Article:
How sad a prospect to think that God cannot accomplish the "supernatural." What do Jews do with the "supernatural" elements of their own cherished scriptures? Which is easier, to part the red sea or to raise a man from the dead? And, if you cannot trust that God really parted a sea, then why would you believe his promise to send a peacemaker in the future--mortal or otherwise?
Jesus was a great man... to be denied messiahship is not an insult, it is a great credit to him that he was a contender.
Ah, yes, just as it was an honor for Yahweh to be a 'contender' for the Israelite's worship, right up there with all the other gods... oh, wait, that's not how God thinks at all. "I am the LORD; that is my name! I will not give my glory to another" (Isaiah 42:8).

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Sunday, February 22, 2009

Jesus is Lord

In our continued study of the Person and Work of Christ, we come to the study of His Lordship. The earliest creed of the church, recorded in Romans 10:9-10, is a simple three-word phrase that's rich with meaning. "Jesus is Lord." What does it mean to confess with one's mouth that Jesus is Lord? And, more importantly, what does it mean that Jesus is Lord?

First, a confession that Jesus is Lord is a statement of allegiance. Satan is god of this age (2 Cor. 4:4), ruler of the kingdom of the air (Eph. 2:2). But when we confess with our mouth that he is not Lord, Jesus is Lord, we defect from the rule of darkness and claim citizenship in heaven—in a kingdom that we eagerly await here on earth. We henceforth make ourselves outcasts. Surrounded by devout patriots in an evil dominion, we have confessed publicly that Jesus is Lord. We have no inheritance, no place, no citizenship in this realm anymore.

So, who is the Lord for whom we have abandoned all comforts to follow? Ephesians 1:20-23 gives the clear description of how total and sovereign His rule really is. "Far above all rule and authority, power and dominion, and every title that can be given," Jesus is in fact sovereign over Satan himself.

What's more, He is Lord over us all men as well. As we read on in Ephesians 2, we see the effect of our former allegiance to the kingdom of this age, that we were by nature objects of wrath. We were dead in that transgression prior to defecting to the Lord. So, by what means did we defect to Jesus' reign? God "made us alive with Christ even when we were dead in transgressions—it is by grace you have been saved" (Ephesians 2:5).

It is in this truth that we realize the fallacy of the misinterpretation of this verse, that we are saved when we "make Jesus Lord in our Lives." We do nothing to make Jesus Lord. He is Lord. The earliest creed found in Romans 10 is a humble confession that He is Lord. He is the Lord so powerful that He saved us while we were unable to save ourselves, unable to defect.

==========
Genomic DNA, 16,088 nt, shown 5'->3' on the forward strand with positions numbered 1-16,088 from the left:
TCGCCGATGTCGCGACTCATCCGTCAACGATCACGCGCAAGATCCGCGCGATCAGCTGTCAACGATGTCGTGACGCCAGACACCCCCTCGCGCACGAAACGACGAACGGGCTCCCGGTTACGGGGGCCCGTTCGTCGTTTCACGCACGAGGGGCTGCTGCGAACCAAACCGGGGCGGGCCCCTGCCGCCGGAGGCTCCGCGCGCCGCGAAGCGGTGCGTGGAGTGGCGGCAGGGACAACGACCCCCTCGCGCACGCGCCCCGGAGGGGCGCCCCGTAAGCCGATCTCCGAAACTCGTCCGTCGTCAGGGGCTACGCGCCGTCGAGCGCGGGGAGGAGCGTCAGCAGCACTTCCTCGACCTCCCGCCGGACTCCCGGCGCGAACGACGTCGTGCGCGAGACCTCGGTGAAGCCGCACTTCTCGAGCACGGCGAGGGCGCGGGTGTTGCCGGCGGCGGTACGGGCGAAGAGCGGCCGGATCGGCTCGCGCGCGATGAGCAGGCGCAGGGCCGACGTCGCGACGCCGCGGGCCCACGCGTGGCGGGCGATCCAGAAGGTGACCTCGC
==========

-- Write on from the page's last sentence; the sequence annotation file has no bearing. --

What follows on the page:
But praise be to God. By grace He has called us, and in faith we respond confessing, "Jesus is Lord."

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Thursday, February 12, 2009

Five Things Every Christian Should Know About the Kingdom of God

In our continued study of the Person and Work of Christ, we come this week to Jesus' earthly ministry. I've been rather enjoying this week of preparation in the gospels, seeing anew the old stories I thought I had learned as a child. Of particular interest has been the topic of the Kingdom of God, and seeing as how I wrote a book on the topic, you might say I have a special fondness for it. This morning, let me share with you 5 things I think every believer should know about the Kingdom of God.

  1. It's within you.
    In Luke 17:21, Jesus says that "the kingdom of God is within you." Now, though Christ has ascended, the Spirit remains to rule in our own hearts. In the Kingdom of Eden, Adam was able not to sin (posse non peccare). Prior to the giving of the Spirit, men were not able to not sin(non posse non peccare). In the present age of the inaugurated Kingdom, His subjects are able not to sin as Adam once was. But, as we will see below, we await a final consummation of all the Kingdom promises when we will be not able to sin (non posse peccare).
  2. It's among you.
    An alternate translation of Luke 17:21 might rightly read, "the Kingdom of God is among you." In fact, I believe this translation is more likely what Christ meant as He spoke and what Luke intended to communicate. Remember, at the time Jesus spoke these words, the Spirit had not yet come. In fact, Luke's gospel places little emphasis on the coming Spirit, it's in John that we find strong teaching on the role of the Spirit. The Kingdom of God was "among you" when Christ was here because the King was here. How could they fast with the King present? Why were the Pharisees asking when it would come while their King was among them?
  3. It's already come.
    As I mentioned in the first point, the Kingdom has been inaugurated now. We live in an age of Christ's rule on earth unlike any in history. He is transforming His people via the sanctifying work of the Spirit to be conformed to His likeness. In this present Kingdom, with our sins now forgiven we can approach the throne of God confidently. In fact, for those who wait for "the resurrection," it, too, has also begun as Christ was resurrected so that He might be the first.
  4. It's yet to come.